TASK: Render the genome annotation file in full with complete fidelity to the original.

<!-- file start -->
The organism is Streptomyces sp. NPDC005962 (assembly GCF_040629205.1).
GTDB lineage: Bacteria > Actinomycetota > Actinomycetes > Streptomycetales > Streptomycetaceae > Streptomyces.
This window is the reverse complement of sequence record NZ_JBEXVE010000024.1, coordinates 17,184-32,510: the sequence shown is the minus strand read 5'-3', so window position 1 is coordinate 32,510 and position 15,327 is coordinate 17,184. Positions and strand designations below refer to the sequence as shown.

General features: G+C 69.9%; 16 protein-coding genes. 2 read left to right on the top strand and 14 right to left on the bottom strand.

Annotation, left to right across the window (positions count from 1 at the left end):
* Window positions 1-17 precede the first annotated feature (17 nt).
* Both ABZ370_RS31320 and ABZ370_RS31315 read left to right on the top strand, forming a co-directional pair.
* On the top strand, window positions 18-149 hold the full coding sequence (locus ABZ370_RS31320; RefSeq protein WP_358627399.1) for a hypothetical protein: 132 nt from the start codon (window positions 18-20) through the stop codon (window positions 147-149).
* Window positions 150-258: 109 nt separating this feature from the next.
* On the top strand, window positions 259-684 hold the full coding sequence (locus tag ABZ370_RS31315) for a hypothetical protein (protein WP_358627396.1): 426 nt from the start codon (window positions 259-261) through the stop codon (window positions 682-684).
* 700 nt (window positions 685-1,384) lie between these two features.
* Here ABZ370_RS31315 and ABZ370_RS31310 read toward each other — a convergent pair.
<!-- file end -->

The organism is Streptomyces sp. NPDC005962 (assembly GCF_040629205.1).
GTDB lineage: Bacteria > Actinomycetota > Actinomycetes > Streptomycetales > Streptomycetaceae > Streptomyces.
This window is the reverse complement of sequence record NZ_JBEXVE010000024.1, coordinates 17,184-32,510: the sequence shown is the minus strand read 5'-3', so window position 1 is coordinate 32,510 and position 15,327 is coordinate 17,184. Positions and strand designations below refer to the sequence as shown.

General features: G+C 69.9%; 16 protein-coding genes. 2 read left to right on the top strand and 14 right to left on the bottom strand.

Annotation, left to right across the window (positions count from 1 at the left end):
* Window positions 1-17 precede the first annotated feature (17 nt).
* Both ABZ370_RS31320 and ABZ370_RS31315 read left to right on the top strand, forming a co-directional pair.
* On the top strand, window positions 18-149 hold the full coding sequence (locus ABZ370_RS31320; RefSeq protein WP_358627399.1) for a hypothetical protein: 132 nt from the start codon (window positions 18-20) through the stop codon (window positions 147-149).
* Window positions 150-258: 109 nt separating this feature from the next.
* On the top strand, window positions 259-684 hold the full coding sequence (locus tag ABZ370_RS31315) for a hypothetical protein (protein WP_358627396.1): 426 nt from the start codon (window positions 259-261) through the stop codon (window positions 682-684).
* 700 nt (window positions 685-1,384) lie between these two features.
* Here ABZ370_RS31315 and ABZ370_RS31310 read toward each other — a convergent pair.